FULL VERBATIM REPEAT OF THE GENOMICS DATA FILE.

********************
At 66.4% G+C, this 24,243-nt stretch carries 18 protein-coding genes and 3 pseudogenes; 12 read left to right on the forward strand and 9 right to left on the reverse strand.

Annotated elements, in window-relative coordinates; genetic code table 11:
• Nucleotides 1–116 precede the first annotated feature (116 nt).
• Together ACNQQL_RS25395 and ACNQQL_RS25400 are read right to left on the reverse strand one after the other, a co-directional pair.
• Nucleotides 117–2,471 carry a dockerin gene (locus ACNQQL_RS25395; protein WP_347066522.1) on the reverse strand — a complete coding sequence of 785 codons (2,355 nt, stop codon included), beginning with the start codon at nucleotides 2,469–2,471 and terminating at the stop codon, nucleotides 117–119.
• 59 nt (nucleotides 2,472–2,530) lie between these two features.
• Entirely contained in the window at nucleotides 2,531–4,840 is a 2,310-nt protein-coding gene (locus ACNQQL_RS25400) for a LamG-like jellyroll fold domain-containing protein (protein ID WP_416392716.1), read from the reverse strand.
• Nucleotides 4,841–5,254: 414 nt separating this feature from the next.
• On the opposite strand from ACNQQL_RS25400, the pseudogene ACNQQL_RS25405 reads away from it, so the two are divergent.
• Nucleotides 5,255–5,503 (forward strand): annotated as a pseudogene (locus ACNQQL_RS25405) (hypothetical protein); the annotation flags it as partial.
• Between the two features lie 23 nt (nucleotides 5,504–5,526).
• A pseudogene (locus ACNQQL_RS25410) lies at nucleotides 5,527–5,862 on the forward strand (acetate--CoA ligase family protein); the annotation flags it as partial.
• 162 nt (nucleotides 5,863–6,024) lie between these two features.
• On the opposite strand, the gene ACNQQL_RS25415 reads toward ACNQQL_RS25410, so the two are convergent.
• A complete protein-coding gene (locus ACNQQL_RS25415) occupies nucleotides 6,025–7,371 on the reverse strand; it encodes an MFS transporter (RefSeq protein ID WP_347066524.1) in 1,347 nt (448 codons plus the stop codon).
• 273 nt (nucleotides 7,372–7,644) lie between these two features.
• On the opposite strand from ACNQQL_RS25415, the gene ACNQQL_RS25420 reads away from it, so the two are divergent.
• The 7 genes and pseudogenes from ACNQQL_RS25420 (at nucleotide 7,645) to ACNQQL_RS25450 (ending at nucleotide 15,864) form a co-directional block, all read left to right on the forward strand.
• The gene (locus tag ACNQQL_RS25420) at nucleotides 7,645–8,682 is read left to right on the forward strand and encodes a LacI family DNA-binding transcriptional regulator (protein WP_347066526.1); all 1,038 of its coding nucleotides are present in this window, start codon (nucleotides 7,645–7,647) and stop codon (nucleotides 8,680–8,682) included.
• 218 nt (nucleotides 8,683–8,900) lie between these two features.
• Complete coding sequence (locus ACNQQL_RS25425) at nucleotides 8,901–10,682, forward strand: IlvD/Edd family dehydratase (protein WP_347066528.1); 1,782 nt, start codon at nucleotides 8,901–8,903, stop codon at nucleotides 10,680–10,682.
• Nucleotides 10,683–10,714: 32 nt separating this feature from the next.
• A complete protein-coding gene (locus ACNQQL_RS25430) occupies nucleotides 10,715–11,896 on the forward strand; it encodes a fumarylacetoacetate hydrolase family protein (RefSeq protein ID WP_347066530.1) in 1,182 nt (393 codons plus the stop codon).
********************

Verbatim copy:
At 66.4% G+C, this 24,243-nt stretch carries 18 protein-coding genes and 3 pseudogenes; 12 read left to right on the forward strand and 9 right to left on the reverse strand.

Annotated elements, in window-relative coordinates; genetic code table 11:
• Nucleotides 1–116 precede the first annotated feature (116 nt).
• Together ACNQQL_RS25395 and ACNQQL_RS25400 are read right to left on the reverse strand one after the other, a co-directional pair.
• Nucleotides 117–2,471 carry a dockerin gene (locus ACNQQL_RS25395; protein WP_347066522.1) on the reverse strand — a complete coding sequence of 785 codons (2,355 nt, stop codon included), beginning with the start codon at nucleotides 2,469–2,471 and terminating at the stop codon, nucleotides 117–119.
• 59 nt (nucleotides 2,472–2,530) lie between these two features.
• Entirely contained in the window at nucleotides 2,531–4,840 is a 2,310-nt protein-coding gene (locus ACNQQL_RS25400) for a LamG-like jellyroll fold domain-containing protein (protein ID WP_416392716.1), read from the reverse strand.
• Nucleotides 4,841–5,254: 414 nt separating this feature from the next.
• On the opposite strand from ACNQQL_RS25400, the pseudogene ACNQQL_RS25405 reads away from it, so the two are divergent.
• Nucleotides 5,255–5,503 (forward strand): annotated as a pseudogene (locus ACNQQL_RS25405) (hypothetical protein); the annotation flags it as partial.
• Between the two features lie 23 nt (nucleotides 5,504–5,526).
• A pseudogene (locus ACNQQL_RS25410) lies at nucleotides 5,527–5,862 on the forward strand (acetate--CoA ligase family protein); the annotation flags it as partial.
• 162 nt (nucleotides 5,863–6,024) lie between these two features.
• On the opposite strand, the gene ACNQQL_RS25415 reads toward ACNQQL_RS25410, so the two are convergent.
• A complete protein-coding gene (locus ACNQQL_RS25415) occupies nucleotides 6,025–7,371 on the reverse strand; it encodes an MFS transporter (RefSeq protein ID WP_347066524.1) in 1,347 nt (448 codons plus the stop codon).
• 273 nt (nucleotides 7,372–7,644) lie between these two features.
• On the opposite strand from ACNQQL_RS25415, the gene ACNQQL_RS25420 reads away from it, so the two are divergent.
• The 7 genes and pseudogenes from ACNQQL_RS25420 (at nucleotide 7,645) to ACNQQL_RS25450 (ending at nucleotide 15,864) form a co-directional block, all read left to right on the forward strand.
• The gene (locus tag ACNQQL_RS25420) at nucleotides 7,645–8,682 is read left to right on the forward strand and encodes a LacI family DNA-binding transcriptional regulator (protein WP_347066526.1); all 1,038 of its coding nucleotides are present in this window, start codon (nucleotides 7,645–7,647) and stop codon (nucleotides 8,680–8,682) included.
• 218 nt (nucleotides 8,683–8,900) lie between these two features.
• Complete coding sequence (locus ACNQQL_RS25425) at nucleotides 8,901–10,682, forward strand: IlvD/Edd family dehydratase (protein WP_347066528.1); 1,782 nt, start codon at nucleotides 8,901–8,903, stop codon at nucleotides 10,680–10,682.
• Nucleotides 10,683–10,714: 32 nt separating this feature from the next.
• A complete protein-coding gene (locus ACNQQL_RS25430) occupies nucleotides 10,715–11,896 on the forward strand; it encodes a fumarylacetoacetate hydrolase family protein (RefSeq protein ID WP_347066530.1) in 1,182 nt (393 codons plus the stop codon).